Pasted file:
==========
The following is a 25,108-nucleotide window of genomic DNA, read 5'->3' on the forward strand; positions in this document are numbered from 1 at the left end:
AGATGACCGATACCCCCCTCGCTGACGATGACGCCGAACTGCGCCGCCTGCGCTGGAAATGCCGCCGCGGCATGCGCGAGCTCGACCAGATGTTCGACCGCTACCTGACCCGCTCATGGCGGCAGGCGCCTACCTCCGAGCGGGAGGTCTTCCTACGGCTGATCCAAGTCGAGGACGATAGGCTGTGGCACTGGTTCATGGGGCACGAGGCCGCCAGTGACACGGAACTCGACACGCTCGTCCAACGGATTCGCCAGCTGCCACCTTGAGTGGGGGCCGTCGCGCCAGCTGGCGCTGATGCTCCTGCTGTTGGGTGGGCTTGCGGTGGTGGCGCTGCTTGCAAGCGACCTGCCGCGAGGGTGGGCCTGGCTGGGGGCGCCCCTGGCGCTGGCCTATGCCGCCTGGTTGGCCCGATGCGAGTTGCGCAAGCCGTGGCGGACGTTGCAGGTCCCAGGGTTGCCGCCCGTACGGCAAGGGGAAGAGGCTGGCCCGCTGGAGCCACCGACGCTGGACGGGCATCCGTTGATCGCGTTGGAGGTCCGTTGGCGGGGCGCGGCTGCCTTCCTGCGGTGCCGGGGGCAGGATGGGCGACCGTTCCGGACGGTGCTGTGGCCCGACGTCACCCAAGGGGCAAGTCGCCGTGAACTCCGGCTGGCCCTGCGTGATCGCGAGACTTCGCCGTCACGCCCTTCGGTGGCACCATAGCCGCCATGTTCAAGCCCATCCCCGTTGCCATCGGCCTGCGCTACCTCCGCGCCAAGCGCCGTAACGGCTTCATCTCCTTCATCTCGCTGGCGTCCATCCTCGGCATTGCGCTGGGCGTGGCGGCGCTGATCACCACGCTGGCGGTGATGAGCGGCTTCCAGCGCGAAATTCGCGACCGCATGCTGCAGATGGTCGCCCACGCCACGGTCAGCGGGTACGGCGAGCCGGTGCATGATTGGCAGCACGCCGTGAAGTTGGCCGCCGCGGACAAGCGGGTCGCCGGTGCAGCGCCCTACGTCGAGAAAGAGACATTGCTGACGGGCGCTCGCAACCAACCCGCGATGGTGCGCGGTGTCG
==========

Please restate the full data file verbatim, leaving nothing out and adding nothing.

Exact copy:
The following is a 25,108-nucleotide window of genomic DNA, read 5'->3' on the forward strand; positions in this document are numbered from 1 at the left end:
AGATGACCGATACCCCCCTCGCTGACGATGACGCCGAACTGCGCCGCCTGCGCTGGAAATGCCGCCGCGGCATGCGCGAGCTCGACCAGATGTTCGACCGCTACCTGACCCGCTCATGGCGGCAGGCGCCTACCTCCGAGCGGGAGGTCTTCCTACGGCTGATCCAAGTCGAGGACGATAGGCTGTGGCACTGGTTCATGGGGCACGAGGCCGCCAGTGACACGGAACTCGACACGCTCGTCCAACGGATTCGCCAGCTGCCACCTTGAGTGGGGGCCGTCGCGCCAGCTGGCGCTGATGCTCCTGCTGTTGGGTGGGCTTGCGGTGGTGGCGCTGCTTGCAAGCGACCTGCCGCGAGGGTGGGCCTGGCTGGGGGCGCCCCTGGCGCTGGCCTATGCCGCCTGGTTGGCCCGATGCGAGTTGCGCAAGCCGTGGCGGACGTTGCAGGTCCCAGGGTTGCCGCCCGTACGGCAAGGGGAAGAGGCTGGCCCGCTGGAGCCACCGACGCTGGACGGGCATCCGTTGATCGCGTTGGAGGTCCGTTGGCGGGGCGCGGCTGCCTTCCTGCGGTGCCGGGGGCAGGATGGGCGACCGTTCCGGACGGTGCTGTGGCCCGACGTCACCCAAGGGGCAAGTCGCCGTGAACTCCGGCTGGCCCTGCGTGATCGCGAGACTTCGCCGTCACGCCCTTCGGTGGCACCATAGCCGCCATGTTCAAGCCCATCCCCGTTGCCATCGGCCTGCGCTACCTCCGCGCCAAGCGCCGTAACGGCTTCATCTCCTTCATCTCGCTGGCGTCCATCCTCGGCATTGCGCTGGGCGTGGCGGCGCTGATCACCACGCTGGCGGTGATGAGCGGCTTCCAGCGCGAAATTCGCGACCGCATGCTGCAGATGGTCGCCCACGCCACGGTCAGCGGGTACGGCGAGCCGGTGCATGATTGGCAGCACGCCGTGAAGTTGGCCGCCGCGGACAAGCGGGTCGCCGGTGCAGCGCCCTACGTCGAGAAAGAGACATTGCTGACGGGCGCTCGCAACCAACCCGCGATGGTGCGCGGTGTCG